Exercising can leave us on a high and research is now getting to the bottom of that buzz – and its link to cannabis. We already know workouts produce our own opioids, called endorphins, the feel-good hormones that also numb pain and curb inflammation. But there are other hormonal benefits too.
Experts from the University of Nottingham have shown exercise also increases the body’s own cannabis-like substances. These, in turn, help reduce inflammation and potentially could help treat certain conditions such as arthritis, cancer and heart disease.
The latest study found when people with arthritis exercise, it doesn’t just lessen their pain, it also lowers levels of powerful substances called cytokines, which cause inflammation.
At the same time, workouts increased levels of cannabis-like substances that we produce within our own body, called endocannabinoids. And they are fascinating.
We have an endocannabinoid system stretching through our central nervous system and nerves in the limbs, hands and feet. They regulate the function of many organs and tissues, where we have cannabinoid receptors, which modulate pain. But what I find especially interesting about the new research is the way exercise brought about changes through altering gut microbes, the microbiome.
Exercise curbs chronic inflammation, and inflammation is at the root of many diseases, including cancer, arthritis and heart disease. But we know little about how exercise exacts its anti-inflammatory effect.
A group of scientists, led by Professor Ana Valdes from the School of Medicine at the university, tested 78 people with arthritis. Every day for six weeks, 38 of them did 15 minutes of muscle strengthening exercises. The other 40 did nothing. At the end of the study, participants who had been exercising hadn’t only conquered their pain, they also had more health-giving microbes in their gut – the kind of bacteria that produce anti-inflammatory substances, lower levels of cytokines and raise levels of endocannabinoids. Quite a spectrum for simple bacteria that nest in our intestines, all helping the body.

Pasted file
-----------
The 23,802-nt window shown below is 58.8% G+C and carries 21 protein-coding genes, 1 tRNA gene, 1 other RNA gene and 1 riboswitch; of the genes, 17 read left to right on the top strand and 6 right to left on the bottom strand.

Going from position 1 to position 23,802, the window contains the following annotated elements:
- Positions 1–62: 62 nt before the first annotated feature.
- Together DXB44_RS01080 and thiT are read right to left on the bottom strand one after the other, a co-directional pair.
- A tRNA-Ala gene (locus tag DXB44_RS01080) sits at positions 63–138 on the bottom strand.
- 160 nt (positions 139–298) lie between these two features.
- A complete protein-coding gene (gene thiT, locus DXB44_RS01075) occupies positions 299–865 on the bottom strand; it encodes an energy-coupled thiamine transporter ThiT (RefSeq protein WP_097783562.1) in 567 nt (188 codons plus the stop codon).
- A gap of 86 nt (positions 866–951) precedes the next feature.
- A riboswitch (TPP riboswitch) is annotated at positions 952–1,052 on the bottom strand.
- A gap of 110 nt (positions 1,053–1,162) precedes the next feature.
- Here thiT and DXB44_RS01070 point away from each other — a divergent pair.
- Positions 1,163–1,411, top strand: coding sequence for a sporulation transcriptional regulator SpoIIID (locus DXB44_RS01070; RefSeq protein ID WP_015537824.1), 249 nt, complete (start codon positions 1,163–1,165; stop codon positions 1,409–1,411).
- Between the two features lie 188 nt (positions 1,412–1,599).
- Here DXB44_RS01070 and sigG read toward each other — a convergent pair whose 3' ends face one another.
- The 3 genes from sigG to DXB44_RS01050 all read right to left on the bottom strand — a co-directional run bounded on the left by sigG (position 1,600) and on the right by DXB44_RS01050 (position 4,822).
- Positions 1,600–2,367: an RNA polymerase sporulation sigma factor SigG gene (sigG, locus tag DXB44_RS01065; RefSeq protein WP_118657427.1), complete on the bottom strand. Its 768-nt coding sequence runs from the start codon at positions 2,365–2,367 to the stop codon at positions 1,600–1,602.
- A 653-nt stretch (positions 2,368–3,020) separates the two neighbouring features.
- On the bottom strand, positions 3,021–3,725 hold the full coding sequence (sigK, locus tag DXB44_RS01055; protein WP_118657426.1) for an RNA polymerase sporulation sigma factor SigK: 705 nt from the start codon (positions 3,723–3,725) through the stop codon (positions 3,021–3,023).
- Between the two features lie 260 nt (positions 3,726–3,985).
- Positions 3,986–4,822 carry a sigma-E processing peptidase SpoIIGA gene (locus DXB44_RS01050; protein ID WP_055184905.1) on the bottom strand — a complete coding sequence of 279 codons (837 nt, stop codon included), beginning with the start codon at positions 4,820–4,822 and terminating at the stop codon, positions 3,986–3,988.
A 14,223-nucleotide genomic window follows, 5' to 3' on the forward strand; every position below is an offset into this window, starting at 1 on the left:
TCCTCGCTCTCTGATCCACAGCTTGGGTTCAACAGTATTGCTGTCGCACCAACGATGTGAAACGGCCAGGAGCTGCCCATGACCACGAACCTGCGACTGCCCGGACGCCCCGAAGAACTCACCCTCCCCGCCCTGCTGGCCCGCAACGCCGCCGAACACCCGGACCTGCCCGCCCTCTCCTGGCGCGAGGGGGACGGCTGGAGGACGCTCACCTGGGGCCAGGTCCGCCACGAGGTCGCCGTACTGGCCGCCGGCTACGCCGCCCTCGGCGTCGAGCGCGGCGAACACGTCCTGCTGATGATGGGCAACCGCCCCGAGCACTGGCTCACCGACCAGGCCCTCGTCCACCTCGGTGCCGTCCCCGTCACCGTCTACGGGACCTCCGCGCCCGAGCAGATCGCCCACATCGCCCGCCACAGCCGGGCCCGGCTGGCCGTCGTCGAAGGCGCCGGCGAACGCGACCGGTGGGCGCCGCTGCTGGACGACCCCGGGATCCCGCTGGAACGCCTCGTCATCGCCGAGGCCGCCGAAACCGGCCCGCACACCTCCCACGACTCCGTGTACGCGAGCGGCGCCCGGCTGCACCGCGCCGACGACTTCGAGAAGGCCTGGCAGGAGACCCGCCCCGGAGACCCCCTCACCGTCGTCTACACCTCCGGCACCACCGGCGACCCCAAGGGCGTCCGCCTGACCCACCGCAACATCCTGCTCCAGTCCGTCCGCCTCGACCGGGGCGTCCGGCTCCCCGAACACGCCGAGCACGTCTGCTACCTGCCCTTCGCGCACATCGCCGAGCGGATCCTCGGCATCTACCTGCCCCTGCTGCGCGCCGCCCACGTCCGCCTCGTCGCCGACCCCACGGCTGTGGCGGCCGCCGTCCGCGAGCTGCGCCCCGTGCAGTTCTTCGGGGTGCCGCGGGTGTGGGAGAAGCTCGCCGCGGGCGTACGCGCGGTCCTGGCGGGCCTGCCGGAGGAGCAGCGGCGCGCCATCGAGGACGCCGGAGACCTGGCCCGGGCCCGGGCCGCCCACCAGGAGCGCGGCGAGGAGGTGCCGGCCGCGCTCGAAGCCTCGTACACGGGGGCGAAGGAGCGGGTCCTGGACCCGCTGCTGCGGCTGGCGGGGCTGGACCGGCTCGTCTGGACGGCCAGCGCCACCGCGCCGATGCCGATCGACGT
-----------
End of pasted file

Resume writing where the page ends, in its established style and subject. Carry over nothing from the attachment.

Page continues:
The increase in endocannabinoids was strongly linked to changes in the gut bacteria and anti-inflammatory substances produced by those bacteria called SCFAS. In fact, at least one third of the anti-inflammatory effects of the gut microbiome was due to the increase in endocannabinoids.
“Our study clearly shows exercise increases the body’s own cannabis-type substance, which can have a positive impact on many conditions,” said Doctor Amrita Vijay, who was behind the research.
“As interest in cannabidiol oil and other supplements increases, it is important to know that simple lifestyle interventions like exercise can modulate endocannabinoids.”